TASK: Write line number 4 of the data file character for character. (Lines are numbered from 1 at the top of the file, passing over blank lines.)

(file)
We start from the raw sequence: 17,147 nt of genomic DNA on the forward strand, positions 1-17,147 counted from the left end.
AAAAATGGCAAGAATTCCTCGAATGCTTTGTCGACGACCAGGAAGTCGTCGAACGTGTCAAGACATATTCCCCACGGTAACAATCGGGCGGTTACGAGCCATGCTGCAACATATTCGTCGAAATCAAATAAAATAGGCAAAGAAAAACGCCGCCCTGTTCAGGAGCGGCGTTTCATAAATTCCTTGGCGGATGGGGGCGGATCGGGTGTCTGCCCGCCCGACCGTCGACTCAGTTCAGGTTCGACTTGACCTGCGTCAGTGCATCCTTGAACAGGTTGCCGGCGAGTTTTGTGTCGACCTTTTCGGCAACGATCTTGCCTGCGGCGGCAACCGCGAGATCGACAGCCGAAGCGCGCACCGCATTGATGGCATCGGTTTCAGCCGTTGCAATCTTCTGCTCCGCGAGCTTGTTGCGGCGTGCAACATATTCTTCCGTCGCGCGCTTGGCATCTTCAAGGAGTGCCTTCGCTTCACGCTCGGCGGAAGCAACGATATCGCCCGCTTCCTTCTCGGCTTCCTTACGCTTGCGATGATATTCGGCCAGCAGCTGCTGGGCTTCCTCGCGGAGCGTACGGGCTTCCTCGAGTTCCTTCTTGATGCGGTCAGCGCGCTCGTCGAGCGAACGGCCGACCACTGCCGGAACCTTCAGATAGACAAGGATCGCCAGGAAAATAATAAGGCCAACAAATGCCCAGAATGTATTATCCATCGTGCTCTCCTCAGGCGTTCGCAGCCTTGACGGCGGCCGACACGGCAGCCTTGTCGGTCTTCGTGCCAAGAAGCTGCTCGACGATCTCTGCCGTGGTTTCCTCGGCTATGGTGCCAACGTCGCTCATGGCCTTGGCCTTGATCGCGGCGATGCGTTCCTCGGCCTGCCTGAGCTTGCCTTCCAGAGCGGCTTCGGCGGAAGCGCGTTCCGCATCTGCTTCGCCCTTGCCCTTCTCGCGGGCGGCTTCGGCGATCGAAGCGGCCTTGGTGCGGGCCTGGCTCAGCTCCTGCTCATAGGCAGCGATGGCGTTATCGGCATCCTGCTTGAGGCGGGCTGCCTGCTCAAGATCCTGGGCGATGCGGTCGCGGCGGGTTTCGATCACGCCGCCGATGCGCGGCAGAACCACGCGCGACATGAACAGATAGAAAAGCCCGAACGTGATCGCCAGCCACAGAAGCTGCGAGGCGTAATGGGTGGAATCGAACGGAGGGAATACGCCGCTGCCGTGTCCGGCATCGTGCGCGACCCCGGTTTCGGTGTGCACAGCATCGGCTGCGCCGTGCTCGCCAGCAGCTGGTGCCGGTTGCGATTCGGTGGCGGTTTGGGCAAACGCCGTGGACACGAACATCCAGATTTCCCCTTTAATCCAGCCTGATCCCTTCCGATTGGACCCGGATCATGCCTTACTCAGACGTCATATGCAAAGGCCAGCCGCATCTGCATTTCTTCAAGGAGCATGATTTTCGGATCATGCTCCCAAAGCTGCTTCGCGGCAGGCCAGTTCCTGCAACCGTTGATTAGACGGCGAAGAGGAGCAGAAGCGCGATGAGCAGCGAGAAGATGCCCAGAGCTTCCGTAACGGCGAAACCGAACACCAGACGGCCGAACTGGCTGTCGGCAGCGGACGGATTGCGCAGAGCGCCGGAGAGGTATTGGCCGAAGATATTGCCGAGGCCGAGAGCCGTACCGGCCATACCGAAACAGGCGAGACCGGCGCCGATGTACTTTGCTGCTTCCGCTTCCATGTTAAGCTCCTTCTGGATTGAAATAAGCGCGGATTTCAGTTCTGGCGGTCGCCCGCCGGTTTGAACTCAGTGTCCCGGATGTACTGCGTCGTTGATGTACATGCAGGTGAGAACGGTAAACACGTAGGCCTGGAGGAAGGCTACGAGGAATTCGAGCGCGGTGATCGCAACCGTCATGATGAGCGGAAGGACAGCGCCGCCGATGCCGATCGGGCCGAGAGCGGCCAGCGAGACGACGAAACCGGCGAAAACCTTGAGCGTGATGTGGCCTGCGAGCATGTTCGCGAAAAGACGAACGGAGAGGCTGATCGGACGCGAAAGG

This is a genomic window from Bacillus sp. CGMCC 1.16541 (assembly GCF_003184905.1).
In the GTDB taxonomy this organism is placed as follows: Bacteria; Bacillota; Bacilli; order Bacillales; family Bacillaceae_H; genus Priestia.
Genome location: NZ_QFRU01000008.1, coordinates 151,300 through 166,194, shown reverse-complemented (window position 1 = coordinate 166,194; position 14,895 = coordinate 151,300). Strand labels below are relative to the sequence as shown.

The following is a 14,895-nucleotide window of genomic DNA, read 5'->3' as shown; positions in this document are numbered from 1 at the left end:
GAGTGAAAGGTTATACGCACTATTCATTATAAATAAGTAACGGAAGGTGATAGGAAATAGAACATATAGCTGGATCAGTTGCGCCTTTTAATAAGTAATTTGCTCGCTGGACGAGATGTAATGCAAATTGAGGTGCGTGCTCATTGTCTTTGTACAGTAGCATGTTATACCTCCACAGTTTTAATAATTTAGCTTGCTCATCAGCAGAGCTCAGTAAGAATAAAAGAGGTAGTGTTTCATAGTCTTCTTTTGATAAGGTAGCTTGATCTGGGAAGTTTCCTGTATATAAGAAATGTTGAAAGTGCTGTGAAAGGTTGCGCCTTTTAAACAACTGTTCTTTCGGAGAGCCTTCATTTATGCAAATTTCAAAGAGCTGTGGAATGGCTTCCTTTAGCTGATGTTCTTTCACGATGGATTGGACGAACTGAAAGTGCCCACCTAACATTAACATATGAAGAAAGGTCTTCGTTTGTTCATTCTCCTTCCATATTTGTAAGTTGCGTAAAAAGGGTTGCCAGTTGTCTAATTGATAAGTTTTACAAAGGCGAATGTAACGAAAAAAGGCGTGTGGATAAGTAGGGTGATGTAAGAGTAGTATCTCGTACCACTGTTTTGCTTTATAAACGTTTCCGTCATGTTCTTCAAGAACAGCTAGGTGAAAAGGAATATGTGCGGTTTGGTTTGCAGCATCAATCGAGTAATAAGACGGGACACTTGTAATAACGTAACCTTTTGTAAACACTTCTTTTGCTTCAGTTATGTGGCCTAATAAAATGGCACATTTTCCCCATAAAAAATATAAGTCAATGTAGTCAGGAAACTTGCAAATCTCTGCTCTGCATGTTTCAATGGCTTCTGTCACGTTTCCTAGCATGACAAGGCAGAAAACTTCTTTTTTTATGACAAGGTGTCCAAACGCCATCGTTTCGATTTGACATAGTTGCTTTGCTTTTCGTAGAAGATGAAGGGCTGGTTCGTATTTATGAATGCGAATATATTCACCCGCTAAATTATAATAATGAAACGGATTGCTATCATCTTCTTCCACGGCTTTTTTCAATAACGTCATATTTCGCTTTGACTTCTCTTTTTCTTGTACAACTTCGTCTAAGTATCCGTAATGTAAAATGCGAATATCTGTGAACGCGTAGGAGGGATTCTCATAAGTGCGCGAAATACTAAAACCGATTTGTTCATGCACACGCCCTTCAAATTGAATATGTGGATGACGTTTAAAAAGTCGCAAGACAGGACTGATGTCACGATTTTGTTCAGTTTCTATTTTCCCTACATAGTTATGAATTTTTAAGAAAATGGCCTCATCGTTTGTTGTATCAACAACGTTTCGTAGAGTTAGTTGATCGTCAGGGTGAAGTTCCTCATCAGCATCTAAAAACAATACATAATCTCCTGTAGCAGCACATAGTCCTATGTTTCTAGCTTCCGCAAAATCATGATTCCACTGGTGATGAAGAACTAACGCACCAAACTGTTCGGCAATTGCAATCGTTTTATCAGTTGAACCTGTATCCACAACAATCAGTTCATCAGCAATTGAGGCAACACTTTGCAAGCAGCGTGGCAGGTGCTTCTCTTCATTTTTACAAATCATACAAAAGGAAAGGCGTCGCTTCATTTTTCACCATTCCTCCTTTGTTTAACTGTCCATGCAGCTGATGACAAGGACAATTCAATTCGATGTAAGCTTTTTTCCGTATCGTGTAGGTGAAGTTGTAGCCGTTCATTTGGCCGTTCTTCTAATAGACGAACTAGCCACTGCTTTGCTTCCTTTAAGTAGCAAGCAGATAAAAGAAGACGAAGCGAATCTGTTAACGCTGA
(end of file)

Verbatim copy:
In the GTDB taxonomy this organism is placed as follows: Bacteria; Bacillota; Bacilli; order Bacillales; family Bacillaceae_H; genus Priestia.